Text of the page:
Actually, the work of scholars like Dominic Crossan and Marcus Borg and other members of the Jesus Seminar have shown that the whole story of the burial of Jesus in a tomb is not realistic, never mind the resurrection itself! From non-Christian writings of that time, they note that an important part of the shame and humiliation wreaked by the Empire on the crucified was the inability of families to bury their loved ones’ bodies. The victims, usually considered enemies of the state, were left on their crosses to be scavenged by wild dogs and birds, so that there was nothing left to honor with last rites or to bury. It’s Terrorism 101, reinforcing the total and absolute power of the dominator over the dominated, perfected by the Roman Empire and copied by countless others throughout history.

It is a fact that of all the many thousands of people crucified by the Romans, archeologists have only found one heel bone with a nail in it.

On the other hand, it seems to me that a rich man such as Joseph of Arimathea could have had the wherewithal to grease a few palms sufficiently to get the right to bury Jesus’ body in a real tomb, particularly if Jesus was not considered a major threat to the Empire.

Still, we are left with the question—even if Jesus was properly buried, was he really resurrected in body and spirit? Or did he cross over into death as all human beings do, leaving behind a body, but taking flight in spirit?

I submit to you that it doesn’t really matter whether you believe that Jesus’ body was resurrected or not; whether the women really held onto Jesus’ feet for dear life or whether they simply dreamed of meeting him. What matters, what really matters, is that we cross over into the resurrection world with him; that way of seeing and believing and acting that bears the risen Christ.

Thomas G. Long, a New Testament scholar, writes beautifully in his commentary on Matthew about the two worlds described in the gospel, one full of sadness and despair, the other one vibrant with resurrection and new life.

“Without even knowing that they had crossed the border, they left the old world, where hope is in constant danger, and might makes right, and peace has little chance, and the rich get richer, and the weak all eventually suffer under some Pontius Pilate or another, and people hatch murderous plots, and dead people stay dead, and they entered the startling and breathtaking world of resurrection and life” (Matthew, Westminster Bible Companion).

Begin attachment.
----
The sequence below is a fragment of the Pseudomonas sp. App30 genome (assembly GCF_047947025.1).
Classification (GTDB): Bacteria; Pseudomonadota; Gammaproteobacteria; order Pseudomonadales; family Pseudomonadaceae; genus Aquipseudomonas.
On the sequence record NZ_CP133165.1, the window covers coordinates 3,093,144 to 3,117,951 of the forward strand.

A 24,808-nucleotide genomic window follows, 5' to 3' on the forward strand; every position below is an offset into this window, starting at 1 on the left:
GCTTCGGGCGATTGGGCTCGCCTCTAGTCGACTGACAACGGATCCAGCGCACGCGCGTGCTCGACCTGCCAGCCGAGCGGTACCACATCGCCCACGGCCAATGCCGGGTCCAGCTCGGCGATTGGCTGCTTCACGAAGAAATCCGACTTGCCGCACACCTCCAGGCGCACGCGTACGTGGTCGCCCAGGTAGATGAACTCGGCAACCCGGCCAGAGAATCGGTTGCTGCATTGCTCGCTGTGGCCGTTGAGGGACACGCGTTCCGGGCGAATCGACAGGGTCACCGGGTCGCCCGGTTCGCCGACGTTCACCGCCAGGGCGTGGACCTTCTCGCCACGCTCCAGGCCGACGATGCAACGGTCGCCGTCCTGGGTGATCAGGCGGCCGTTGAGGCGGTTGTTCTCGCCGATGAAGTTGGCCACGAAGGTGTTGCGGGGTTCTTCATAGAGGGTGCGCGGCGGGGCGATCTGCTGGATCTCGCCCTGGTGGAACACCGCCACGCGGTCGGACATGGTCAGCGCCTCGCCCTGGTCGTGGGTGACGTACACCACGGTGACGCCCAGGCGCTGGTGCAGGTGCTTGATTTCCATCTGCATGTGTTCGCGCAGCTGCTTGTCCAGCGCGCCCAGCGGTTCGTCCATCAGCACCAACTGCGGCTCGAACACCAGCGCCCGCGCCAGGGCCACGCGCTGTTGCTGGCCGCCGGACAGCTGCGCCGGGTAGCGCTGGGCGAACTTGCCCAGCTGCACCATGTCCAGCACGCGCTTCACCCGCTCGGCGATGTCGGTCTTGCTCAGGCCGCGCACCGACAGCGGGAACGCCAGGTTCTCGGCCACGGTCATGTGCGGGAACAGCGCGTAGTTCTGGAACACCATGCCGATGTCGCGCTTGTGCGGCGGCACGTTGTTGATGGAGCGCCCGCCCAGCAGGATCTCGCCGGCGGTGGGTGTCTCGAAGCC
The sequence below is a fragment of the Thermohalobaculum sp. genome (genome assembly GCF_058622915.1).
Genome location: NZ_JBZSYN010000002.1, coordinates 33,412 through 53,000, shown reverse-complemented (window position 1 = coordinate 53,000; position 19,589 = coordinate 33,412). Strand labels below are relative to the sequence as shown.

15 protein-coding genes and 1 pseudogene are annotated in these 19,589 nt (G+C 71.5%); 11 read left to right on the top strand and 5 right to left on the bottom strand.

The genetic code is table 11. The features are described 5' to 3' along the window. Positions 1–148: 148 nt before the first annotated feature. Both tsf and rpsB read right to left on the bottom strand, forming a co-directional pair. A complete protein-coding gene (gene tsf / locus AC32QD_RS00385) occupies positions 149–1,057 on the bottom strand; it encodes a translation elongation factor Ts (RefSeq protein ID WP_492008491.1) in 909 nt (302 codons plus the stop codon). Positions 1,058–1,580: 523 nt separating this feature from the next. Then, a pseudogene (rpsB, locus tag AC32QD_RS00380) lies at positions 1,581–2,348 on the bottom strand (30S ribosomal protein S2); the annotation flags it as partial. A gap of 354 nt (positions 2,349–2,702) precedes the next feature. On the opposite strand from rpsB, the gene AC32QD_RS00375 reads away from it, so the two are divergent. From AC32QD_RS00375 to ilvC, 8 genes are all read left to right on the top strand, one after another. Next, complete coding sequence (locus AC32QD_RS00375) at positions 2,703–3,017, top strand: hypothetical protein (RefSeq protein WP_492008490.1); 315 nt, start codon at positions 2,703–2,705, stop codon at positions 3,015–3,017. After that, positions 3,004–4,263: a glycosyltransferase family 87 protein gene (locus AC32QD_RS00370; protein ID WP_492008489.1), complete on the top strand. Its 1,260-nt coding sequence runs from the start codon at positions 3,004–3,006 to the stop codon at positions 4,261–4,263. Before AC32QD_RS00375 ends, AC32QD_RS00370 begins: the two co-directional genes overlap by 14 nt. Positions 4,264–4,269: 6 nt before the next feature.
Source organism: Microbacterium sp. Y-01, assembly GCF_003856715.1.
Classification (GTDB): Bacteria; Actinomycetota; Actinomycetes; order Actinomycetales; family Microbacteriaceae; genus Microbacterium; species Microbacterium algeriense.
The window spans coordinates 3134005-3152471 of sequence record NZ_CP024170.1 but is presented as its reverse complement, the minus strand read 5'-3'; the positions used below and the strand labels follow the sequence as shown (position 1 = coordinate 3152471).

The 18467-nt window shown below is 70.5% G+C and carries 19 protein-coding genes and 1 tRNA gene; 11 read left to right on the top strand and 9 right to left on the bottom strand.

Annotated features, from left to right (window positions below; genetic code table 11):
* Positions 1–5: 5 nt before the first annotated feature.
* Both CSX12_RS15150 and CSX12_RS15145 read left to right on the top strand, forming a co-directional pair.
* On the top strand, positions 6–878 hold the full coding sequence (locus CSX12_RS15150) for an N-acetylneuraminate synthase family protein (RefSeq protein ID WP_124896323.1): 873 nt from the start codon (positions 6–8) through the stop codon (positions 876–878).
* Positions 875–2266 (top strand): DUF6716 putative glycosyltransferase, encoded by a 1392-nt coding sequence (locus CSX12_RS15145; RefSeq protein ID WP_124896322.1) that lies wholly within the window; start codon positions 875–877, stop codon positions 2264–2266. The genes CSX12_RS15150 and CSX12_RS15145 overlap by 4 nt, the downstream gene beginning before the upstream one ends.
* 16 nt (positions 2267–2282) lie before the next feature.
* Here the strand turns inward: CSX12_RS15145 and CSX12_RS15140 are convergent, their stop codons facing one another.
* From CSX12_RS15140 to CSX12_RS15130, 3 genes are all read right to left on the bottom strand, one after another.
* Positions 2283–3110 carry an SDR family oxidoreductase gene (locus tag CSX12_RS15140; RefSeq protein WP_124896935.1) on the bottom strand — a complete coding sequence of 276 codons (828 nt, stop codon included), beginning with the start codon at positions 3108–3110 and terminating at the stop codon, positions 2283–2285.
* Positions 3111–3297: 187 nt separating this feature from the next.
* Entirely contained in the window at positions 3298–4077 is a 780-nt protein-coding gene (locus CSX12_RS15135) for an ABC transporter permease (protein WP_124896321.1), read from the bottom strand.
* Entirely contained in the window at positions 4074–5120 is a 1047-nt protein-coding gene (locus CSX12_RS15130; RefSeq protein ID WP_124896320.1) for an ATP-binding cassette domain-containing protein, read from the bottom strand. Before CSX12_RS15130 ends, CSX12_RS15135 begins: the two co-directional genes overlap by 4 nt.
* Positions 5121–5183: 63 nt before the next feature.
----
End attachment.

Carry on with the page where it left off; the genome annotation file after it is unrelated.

Long describes the new way things are in the light of resurrection: “The way the world used to be, if something troubling got in the way, like a call for racial justice or a worker for peace or an advocate for mercy, the world could just kill it and it would be done with. But Jesus is alive, and righteousness, mercy, and peace cannot be dismissed with a cross or a sword. We have to decide where we stand and what we will do in this new and frightening resurrection world” (Matthew, Westminster Bible Companion).

The only thing that matters is whether we take a stand on the side of new life or not. After Jesus’ death and resurrection, his handful of frightened disciples were turned into fearless proclaimers of the gospel. The living Christ is calling to us to join him in this new and frightening resurrection world—perhaps to walk with him in protest against the suffering caused by polluting factories built in Tijuana to take advantage of low wages and the lack of worker protections.

During Lent some of us participated in a carbon fast organized by e-mail from the New England UCC churches, to help us look at ways to be better stewards of God’s creation. There were suggestions for individual changes, the fasting, as well as discussion topics for the church as a whole ( Thursday night’s Earth Day service that the eco-justice group created grew out of the carbon fast in part.

In the carbon fast devotion for Holy Saturday, they suggested that perhaps this is the time that God is inviting us to redirect the entire vocation of the Christian church, to proclaim a new moral center that results in humankind walking on the earth more lightly. Wouldn’t that be amazing? It would be as big a change as the Reformation! Maybe you hear a different call to you personally or to Sojourners UCC—there are as many callings as there are people in this room—so where will you choose to walk with the living Christ in his resurrection world?  Amen.